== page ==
Written evidence submitted by DAC Beachcroft LLP (SDV0012)

About Us[1]

We are a leading international legal business with offices across the UK, Europe, Asia Pacific and Latin America.

We are a forward-thinking business. We are committed to helping facilitate practical and beneficial legal reforms and technological innovation.

We have co-ordinated an Automated Vehicles team that draws from our strength as one of the UK’s leading insurance law firms, consisting of 15 members from a wide range of specialist areas, including: motor claims and liability (civil and criminal), product liability and recall, data and cyber risk, technology, insurance regulatory, commercial, property and infrastructure and transport and logistics. Through Legalign, our global partnership of like-minded law firms, we also have access to legal experts in Germany and the United States.

We have responded to every government, parliamentary and Law Commission consultation and call for evidence related to automated vehicles and the future of motor transport since 2016. We have hosted multi-jurisdictional seminars, spoken at industry-wide events, published articles and been featured in many interview panels. Our AV expertise has been relied upon by insurers, trade organisations and trade publications.


We believe that automated vehicles (AVs), if properly introduced and regulated, could eventually improve road safety in Britain significantly.

The technology currently available is not sufficiently advanced to be classified as automated driving. It is inadequate to guarantee the safety of road users without driver supervision. This is particularly true of automated lane keeping systems (ALKS).

Additionally, the UK’s physical and digital infrastructure is not ready to cope with AVs outside trial environments.

Rushing to legalise products not yet ready for purpose on a road network lacking properly updated infrastructure risks causing unnecessary harm, public mistrust in the technology and delaying by years the widespread adoption of AVs.

We have strongly urged the government to exercise due caution by waiting for thoroughly tested automated driving systems (ADS). We encourage the Transport Committee to adopt this stance.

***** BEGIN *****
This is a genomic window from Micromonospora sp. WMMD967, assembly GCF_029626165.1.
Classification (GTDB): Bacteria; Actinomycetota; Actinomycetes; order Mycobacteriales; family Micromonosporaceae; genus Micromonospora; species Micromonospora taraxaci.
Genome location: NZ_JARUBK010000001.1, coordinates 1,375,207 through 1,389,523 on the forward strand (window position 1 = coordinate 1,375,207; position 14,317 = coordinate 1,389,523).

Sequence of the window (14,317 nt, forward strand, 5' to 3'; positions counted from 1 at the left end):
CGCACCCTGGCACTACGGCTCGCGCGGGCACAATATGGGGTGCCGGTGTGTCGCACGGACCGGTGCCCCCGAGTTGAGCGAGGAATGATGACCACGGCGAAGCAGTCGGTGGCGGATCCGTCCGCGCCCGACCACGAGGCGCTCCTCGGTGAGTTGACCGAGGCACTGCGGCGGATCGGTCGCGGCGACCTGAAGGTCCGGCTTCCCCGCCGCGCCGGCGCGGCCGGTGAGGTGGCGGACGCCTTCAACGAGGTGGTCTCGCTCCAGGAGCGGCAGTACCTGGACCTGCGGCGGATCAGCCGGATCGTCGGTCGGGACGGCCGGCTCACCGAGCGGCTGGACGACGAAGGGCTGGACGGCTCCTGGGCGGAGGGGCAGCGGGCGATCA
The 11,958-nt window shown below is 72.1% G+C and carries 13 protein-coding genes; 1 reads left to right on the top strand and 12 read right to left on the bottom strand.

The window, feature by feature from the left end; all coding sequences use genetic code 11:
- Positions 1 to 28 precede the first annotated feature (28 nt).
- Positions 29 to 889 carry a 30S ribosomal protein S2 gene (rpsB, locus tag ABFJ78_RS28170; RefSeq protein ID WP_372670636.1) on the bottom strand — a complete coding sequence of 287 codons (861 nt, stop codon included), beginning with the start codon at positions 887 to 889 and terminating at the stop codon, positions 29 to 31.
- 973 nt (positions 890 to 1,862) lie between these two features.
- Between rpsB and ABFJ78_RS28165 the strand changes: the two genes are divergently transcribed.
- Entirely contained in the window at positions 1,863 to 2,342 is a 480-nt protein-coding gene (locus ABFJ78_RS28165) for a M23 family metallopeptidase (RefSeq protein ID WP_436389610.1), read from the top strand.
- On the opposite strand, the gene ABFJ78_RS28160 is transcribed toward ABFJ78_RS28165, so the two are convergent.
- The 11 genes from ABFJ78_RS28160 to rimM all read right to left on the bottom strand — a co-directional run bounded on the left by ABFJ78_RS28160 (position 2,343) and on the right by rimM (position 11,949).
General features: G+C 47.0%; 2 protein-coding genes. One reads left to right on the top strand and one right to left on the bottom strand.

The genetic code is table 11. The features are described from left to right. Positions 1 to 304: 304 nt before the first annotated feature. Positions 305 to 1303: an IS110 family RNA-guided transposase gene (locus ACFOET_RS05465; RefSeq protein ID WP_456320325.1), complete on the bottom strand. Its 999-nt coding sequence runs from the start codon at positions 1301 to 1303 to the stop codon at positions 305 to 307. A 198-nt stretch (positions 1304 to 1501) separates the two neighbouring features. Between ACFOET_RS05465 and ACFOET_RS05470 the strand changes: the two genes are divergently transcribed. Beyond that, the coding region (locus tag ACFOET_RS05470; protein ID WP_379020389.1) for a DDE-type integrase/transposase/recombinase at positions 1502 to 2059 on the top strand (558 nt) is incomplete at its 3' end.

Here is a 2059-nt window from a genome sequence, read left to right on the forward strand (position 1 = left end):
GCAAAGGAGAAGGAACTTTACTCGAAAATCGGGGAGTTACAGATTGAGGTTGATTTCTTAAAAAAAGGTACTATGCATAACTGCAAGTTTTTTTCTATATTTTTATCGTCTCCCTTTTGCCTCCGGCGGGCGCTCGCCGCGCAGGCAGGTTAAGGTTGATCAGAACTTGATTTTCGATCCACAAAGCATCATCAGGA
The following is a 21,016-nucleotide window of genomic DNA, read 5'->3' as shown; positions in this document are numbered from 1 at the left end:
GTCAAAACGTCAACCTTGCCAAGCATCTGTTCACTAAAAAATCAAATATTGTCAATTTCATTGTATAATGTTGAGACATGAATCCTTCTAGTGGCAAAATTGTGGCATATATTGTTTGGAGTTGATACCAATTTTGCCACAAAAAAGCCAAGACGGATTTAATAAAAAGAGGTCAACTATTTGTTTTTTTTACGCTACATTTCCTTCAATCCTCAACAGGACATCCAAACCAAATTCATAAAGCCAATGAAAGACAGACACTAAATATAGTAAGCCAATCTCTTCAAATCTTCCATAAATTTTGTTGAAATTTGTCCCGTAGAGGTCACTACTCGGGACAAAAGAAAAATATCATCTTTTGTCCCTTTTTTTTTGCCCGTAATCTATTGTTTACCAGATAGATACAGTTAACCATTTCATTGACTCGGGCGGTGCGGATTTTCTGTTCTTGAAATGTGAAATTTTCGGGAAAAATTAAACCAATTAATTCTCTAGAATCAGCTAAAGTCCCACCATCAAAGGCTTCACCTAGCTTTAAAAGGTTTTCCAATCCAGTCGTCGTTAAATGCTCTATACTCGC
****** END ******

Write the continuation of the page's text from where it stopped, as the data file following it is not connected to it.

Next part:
Meanwhile, government can encourage the use of advanced driver assistance systems (ADAS), especially ALKS, whilst recognising that drivers cannot be allowed to come ‘out of the loop’ entirely, nor engage in secondary activities that distract from the dynamic driving task. It should also focus on investment in the physical and digital infrastructure necessary for widespread adoption of AVs.

Once ADS technology is sufficiently advanced and the required infrastructure in place to allow the widespread AV use, we would welcome the safety benefits they should provide.


Throughout, we have used the terms adopted by the Law Commission in ‘Automated Vehicles: joint report’.[2]

Discussions of AV generally involve highly technical points, often using many terms that consumers already find confusing. A coalition of consumer safety groups and automotive experts[3] has been urging automakers, regulators, governments and other stakeholders since 2019 to adopt standard terms.

The UK government’s change from using ‘automated driving’ to ‘self-driving vehicles’ goes against the effort to standardise terms. It is also misleading for consumers and potentially dangerous in encouraging reliance on capability that does not exist. The government should return to using “automated driving” and commit to consistent use of existing terms.

Potential implications for infrastructure